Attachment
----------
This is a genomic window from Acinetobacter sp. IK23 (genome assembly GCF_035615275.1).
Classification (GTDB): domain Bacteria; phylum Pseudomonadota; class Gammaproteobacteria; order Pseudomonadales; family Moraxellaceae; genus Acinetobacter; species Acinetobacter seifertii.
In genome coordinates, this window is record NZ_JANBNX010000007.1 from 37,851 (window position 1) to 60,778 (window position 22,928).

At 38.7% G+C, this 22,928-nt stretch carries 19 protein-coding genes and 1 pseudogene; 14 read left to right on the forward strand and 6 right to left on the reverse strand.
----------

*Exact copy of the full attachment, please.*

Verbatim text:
This is a genomic window from Acinetobacter sp. IK23 (genome assembly GCF_035615275.1).
Classification (GTDB): domain Bacteria; phylum Pseudomonadota; class Gammaproteobacteria; order Pseudomonadales; family Moraxellaceae; genus Acinetobacter; species Acinetobacter seifertii.
In genome coordinates, this window is record NZ_JANBNX010000007.1 from 37,851 (window position 1) to 60,778 (window position 22,928).

At 38.7% G+C, this 22,928-nt stretch carries 19 protein-coding genes and 1 pseudogene; 14 read left to right on the forward strand and 6 right to left on the reverse strand.